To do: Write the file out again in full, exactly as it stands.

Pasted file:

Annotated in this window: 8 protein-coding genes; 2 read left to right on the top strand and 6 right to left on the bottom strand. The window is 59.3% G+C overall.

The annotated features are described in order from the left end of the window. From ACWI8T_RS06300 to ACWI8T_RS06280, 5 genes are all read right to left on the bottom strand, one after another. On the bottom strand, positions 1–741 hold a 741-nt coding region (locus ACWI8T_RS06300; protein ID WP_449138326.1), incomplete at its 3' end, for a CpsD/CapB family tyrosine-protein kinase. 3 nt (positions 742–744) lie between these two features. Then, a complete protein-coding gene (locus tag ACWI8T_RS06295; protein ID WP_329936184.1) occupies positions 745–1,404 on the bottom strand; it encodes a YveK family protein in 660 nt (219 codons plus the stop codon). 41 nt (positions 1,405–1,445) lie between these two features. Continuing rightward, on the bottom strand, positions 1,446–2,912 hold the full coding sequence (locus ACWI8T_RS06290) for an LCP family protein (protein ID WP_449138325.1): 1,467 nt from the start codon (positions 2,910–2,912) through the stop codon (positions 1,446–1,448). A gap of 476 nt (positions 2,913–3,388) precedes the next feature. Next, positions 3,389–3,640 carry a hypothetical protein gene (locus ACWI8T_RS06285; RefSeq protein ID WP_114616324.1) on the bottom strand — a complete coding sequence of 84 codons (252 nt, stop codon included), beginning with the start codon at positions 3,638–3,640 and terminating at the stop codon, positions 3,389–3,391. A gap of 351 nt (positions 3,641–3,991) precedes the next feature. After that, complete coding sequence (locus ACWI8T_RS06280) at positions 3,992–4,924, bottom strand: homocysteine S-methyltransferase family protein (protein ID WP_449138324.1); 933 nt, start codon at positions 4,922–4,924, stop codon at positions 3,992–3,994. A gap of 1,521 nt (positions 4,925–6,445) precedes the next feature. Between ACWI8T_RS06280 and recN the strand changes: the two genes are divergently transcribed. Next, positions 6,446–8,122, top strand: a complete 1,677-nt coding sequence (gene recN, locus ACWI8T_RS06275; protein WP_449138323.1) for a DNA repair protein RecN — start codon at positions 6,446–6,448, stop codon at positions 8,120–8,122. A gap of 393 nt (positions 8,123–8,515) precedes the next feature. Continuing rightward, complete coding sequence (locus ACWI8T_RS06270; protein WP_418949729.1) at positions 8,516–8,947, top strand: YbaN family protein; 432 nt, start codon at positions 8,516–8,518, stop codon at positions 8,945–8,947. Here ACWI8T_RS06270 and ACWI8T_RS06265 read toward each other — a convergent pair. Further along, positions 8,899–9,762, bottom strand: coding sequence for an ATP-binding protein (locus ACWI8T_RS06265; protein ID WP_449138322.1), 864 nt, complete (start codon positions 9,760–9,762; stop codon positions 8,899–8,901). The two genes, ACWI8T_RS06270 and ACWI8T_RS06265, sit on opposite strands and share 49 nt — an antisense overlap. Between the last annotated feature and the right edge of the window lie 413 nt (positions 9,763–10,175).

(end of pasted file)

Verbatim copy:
Annotated in this window: 8 protein-coding genes; 2 read left to right on the top strand and 6 right to left on the bottom strand. The window is 59.3% G+C overall.

The annotated features are described in order from the left end of the window. From ACWI8T_RS06300 to ACWI8T_RS06280, 5 genes are all read right to left on the bottom strand, one after another. On the bottom strand, positions 1–741 hold a 741-nt coding region (locus ACWI8T_RS06300; protein ID WP_449138326.1), incomplete at its 3' end, for a CpsD/CapB family tyrosine-protein kinase. 3 nt (positions 742–744) lie between these two features. Then, a complete protein-coding gene (locus tag ACWI8T_RS06295; protein ID WP_329936184.1) occupies positions 745–1,404 on the bottom strand; it encodes a YveK family protein in 660 nt (219 codons plus the stop codon). 41 nt (positions 1,405–1,445) lie between these two features. Continuing rightward, on the bottom strand, positions 1,446–2,912 hold the full coding sequence (locus ACWI8T_RS06290) for an LCP family protein (protein ID WP_449138325.1): 1,467 nt from the start codon (positions 2,910–2,912) through the stop codon (positions 1,446–1,448). A gap of 476 nt (positions 2,913–3,388) precedes the next feature. Next, positions 3,389–3,640 carry a hypothetical protein gene (locus ACWI8T_RS06285; RefSeq protein ID WP_114616324.1) on the bottom strand — a complete coding sequence of 84 codons (252 nt, stop codon included), beginning with the start codon at positions 3,638–3,640 and terminating at the stop codon, positions 3,389–3,391. A gap of 351 nt (positions 3,641–3,991) precedes the next feature. After that, complete coding sequence (locus ACWI8T_RS06280) at positions 3,992–4,924, bottom strand: homocysteine S-methyltransferase family protein (protein ID WP_449138324.1); 933 nt, start codon at positions 4,922–4,924, stop codon at positions 3,992–3,994. A gap of 1,521 nt (positions 4,925–6,445) precedes the next feature. Between ACWI8T_RS06280 and recN the strand changes: the two genes are divergently transcribed. Next, positions 6,446–8,122, top strand: a complete 1,677-nt coding sequence (gene recN, locus ACWI8T_RS06275; protein WP_449138323.1) for a DNA repair protein RecN — start codon at positions 6,446–6,448, stop codon at positions 8,120–8,122. A gap of 393 nt (positions 8,123–8,515) precedes the next feature. Continuing rightward, complete coding sequence (locus ACWI8T_RS06270; protein WP_418949729.1) at positions 8,516–8,947, top strand: YbaN family protein; 432 nt, start codon at positions 8,516–8,518, stop codon at positions 8,945–8,947. Here ACWI8T_RS06270 and ACWI8T_RS06265 read toward each other — a convergent pair. Further along, positions 8,899–9,762, bottom strand: coding sequence for an ATP-binding protein (locus ACWI8T_RS06265; protein ID WP_449138322.1), 864 nt, complete (start codon positions 9,760–9,762; stop codon positions 8,899–8,901). The two genes, ACWI8T_RS06270 and ACWI8T_RS06265, sit on opposite strands and share 49 nt — an antisense overlap. Between the last annotated feature and the right edge of the window lie 413 nt (positions 9,763–10,175).